On the chance the ground is sloping down to the back of the wall or in the event you have any other foundations in the higher ground, please give more detail. A half metre retaining wall near your (or someone else's) house could give a serious problem. Also make sure the area you are presumably digging out is no danger to any services in it. (goes for all excavations!)
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Chukka63

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PostPosted: Fri Feb 12, 2010 7:14 am Reply with quote

i wouldnt bother inserting any draining tubes/pipes for a 500mm high wall,especially a 225mm conc block wall that low.
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Blagard

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PostPosted: Fri Feb 12, 2010 12:52 pm Reply with quote

Chukka63 wrote:
i wouldnt bother inserting any draining tubes/pipes for a 500mm high wall,especially a 225mm conc block wall that low.


Yes I agree you could get away with it - but why bodge the construction for a couple of quid. I walk past a slightly taller example each day, about 750mm. Nice Engineering bricks in a one brick thick wall. Shame the whole wall is slowly rotating. No drainage either. OK I am not saying it is due to that because it need investigation, but hydraulic forces do affect retaining walls so why not give them the proper relief and actually do the job properly when you have the chance. Its one thing less that could give you a problem later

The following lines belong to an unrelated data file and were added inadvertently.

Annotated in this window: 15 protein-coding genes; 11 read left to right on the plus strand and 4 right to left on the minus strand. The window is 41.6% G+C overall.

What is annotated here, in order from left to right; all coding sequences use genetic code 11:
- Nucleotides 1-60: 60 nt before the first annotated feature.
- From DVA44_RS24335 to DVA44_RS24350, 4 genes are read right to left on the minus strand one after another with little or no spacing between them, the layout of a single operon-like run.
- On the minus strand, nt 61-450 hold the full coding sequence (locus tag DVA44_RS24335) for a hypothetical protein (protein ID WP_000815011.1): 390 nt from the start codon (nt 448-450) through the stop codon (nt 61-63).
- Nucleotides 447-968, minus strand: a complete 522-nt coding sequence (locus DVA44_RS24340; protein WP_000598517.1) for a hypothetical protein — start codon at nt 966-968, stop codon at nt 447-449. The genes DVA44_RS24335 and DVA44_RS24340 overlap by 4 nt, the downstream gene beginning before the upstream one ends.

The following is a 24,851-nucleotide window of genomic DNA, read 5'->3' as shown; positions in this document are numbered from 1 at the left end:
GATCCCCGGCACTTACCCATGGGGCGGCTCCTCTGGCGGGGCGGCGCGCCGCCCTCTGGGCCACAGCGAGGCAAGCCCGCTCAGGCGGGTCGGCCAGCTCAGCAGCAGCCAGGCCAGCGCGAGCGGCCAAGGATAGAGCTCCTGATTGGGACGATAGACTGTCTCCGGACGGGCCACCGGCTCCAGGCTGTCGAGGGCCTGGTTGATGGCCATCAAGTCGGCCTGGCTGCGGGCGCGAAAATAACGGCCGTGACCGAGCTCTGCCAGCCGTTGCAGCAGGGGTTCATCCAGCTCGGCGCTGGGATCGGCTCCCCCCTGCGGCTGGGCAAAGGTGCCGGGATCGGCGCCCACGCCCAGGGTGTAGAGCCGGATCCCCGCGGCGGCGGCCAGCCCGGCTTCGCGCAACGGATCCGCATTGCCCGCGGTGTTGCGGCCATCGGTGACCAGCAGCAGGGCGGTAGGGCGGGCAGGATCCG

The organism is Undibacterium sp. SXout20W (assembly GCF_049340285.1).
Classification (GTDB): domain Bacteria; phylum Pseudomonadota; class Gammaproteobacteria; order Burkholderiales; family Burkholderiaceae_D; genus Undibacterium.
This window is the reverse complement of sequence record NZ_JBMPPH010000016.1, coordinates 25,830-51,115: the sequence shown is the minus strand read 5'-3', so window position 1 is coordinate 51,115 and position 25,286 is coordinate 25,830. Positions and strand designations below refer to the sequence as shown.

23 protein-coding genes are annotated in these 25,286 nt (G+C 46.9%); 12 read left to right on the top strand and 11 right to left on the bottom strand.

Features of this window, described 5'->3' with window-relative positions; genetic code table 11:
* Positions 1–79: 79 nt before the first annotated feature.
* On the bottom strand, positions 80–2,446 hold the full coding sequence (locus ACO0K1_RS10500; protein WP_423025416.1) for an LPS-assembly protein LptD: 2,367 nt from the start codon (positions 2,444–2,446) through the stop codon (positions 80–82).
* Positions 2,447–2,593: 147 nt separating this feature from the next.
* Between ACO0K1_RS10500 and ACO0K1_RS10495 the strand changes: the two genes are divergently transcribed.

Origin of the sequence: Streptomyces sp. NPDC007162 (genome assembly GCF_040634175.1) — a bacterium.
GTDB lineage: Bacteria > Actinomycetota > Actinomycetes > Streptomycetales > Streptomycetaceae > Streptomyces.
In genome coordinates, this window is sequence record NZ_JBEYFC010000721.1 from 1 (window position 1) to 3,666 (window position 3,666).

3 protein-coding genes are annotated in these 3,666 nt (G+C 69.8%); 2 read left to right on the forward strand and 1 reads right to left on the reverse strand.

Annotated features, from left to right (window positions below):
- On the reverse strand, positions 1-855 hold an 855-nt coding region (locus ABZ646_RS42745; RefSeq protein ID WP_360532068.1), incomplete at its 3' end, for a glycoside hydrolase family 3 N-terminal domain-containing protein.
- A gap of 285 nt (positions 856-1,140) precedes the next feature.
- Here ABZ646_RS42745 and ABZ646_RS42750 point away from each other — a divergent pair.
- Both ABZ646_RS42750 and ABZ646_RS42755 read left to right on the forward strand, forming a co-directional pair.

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bobloes

from United Kingdom

Joined: 11 Feb 2010
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Location: Dorset,
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PostPosted: Fri Feb 12, 2010 4:10 pm Reply with quote

Thanks for all that. Maybe I should have said that it is part of landscaping the front grassed area. There are no structures between it and the pavement. It ground slopes slightly (less than 30cm drop) towards the proposed wall from the pavement (about 2 metres away). Now that you have pointed out my obvious ignorance I think I was basing it on the laying of a flagstone path last year where hardcore was advised as essential. There are no services in that part of the ground. I will take your advice re the drainage holes. I think you have answered all my concerns so thanks but if there is anything else please feel free. Cheers
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Chukka63

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PostPosted: Fri Feb 12, 2010 4:48 pm Reply with quote

Blagard wrote:
Chukka63 wrote:
i wouldnt bother inserting any draining tubes/pipes for a 500mm high wall,especially a 225mm conc block wall that low.


Yes I agree you could get away with it - but why bodge the construction for a couple of quid. I walk past a slightly taller example each day, about 750mm. Nice Engineering bricks in a one brick thick wall. Shame the whole wall is slowly rotating. No drainage either. OK I am not saying it is due to that because it need investigation, but hydraulic forces do affect retaining walls so why not give them the proper relief and actually do the job properly when you have the chance. Its one thing less that could give you a problem later


i wouldnt call it a bodge at 500mm,especially with plants soaking up some of the rainfall.a higher wall,yes i agree,drainage but not 500mm.